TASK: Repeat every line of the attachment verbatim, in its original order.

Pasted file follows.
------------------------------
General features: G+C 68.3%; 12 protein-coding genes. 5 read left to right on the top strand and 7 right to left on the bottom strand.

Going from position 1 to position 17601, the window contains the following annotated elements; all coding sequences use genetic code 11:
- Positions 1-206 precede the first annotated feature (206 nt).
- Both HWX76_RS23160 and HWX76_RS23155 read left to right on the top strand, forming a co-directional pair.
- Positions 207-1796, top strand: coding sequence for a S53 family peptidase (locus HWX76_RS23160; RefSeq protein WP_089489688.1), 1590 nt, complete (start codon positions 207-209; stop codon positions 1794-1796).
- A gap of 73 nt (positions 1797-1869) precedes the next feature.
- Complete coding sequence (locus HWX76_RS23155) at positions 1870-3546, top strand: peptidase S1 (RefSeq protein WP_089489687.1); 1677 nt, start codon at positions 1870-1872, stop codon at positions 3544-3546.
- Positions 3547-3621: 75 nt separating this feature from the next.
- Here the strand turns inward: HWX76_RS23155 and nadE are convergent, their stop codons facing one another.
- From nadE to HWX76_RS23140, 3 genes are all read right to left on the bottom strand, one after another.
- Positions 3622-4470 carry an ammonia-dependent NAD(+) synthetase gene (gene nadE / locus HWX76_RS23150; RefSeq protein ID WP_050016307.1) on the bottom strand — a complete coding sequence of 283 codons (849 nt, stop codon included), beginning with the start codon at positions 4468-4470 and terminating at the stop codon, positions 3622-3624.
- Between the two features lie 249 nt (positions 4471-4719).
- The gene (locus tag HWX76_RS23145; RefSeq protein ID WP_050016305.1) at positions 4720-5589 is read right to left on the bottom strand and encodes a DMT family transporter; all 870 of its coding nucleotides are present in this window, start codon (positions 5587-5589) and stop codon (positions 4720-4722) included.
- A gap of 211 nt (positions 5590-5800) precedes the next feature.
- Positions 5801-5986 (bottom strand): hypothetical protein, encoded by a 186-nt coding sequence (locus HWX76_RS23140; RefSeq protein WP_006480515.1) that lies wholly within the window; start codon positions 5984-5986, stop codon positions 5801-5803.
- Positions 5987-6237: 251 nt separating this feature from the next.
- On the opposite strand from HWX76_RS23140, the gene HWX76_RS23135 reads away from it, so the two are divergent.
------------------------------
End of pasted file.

General features: G+C 68.3%; 12 protein-coding genes. 5 read left to right on the top strand and 7 right to left on the bottom strand.

Going from position 1 to position 17601, the window contains the following annotated elements; all coding sequences use genetic code 11:
- Positions 1-206 precede the first annotated feature (206 nt).
- Both HWX76_RS23160 and HWX76_RS23155 read left to right on the top strand, forming a co-directional pair.
- Positions 207-1796, top strand: coding sequence for a S53 family peptidase (locus HWX76_RS23160; RefSeq protein WP_089489688.1), 1590 nt, complete (start codon positions 207-209; stop codon positions 1794-1796).
- A gap of 73 nt (positions 1797-1869) precedes the next feature.
- Complete coding sequence (locus HWX76_RS23155) at positions 1870-3546, top strand: peptidase S1 (RefSeq protein WP_089489687.1); 1677 nt, start codon at positions 1870-1872, stop codon at positions 3544-3546.
- Positions 3547-3621: 75 nt separating this feature from the next.
- Here the strand turns inward: HWX76_RS23155 and nadE are convergent, their stop codons facing one another.
- From nadE to HWX76_RS23140, 3 genes are all read right to left on the bottom strand, one after another.
- Positions 3622-4470 carry an ammonia-dependent NAD(+) synthetase gene (gene nadE / locus HWX76_RS23150; RefSeq protein ID WP_050016307.1) on the bottom strand — a complete coding sequence of 283 codons (849 nt, stop codon included), beginning with the start codon at positions 4468-4470 and terminating at the stop codon, positions 3622-3624.
- Between the two features lie 249 nt (positions 4471-4719).
- The gene (locus tag HWX76_RS23145; RefSeq protein ID WP_050016305.1) at positions 4720-5589 is read right to left on the bottom strand and encodes a DMT family transporter; all 870 of its coding nucleotides are present in this window, start codon (positions 5587-5589) and stop codon (positions 4720-4722) included.
- A gap of 211 nt (positions 5590-5800) precedes the next feature.
- Positions 5801-5986 (bottom strand): hypothetical protein, encoded by a 186-nt coding sequence (locus HWX76_RS23140; RefSeq protein WP_006480515.1) that lies wholly within the window; start codon positions 5984-5986, stop codon positions 5801-5803.
- Positions 5987-6237: 251 nt separating this feature from the next.
- On the opposite strand from HWX76_RS23140, the gene HWX76_RS23135 reads away from it, so the two are divergent.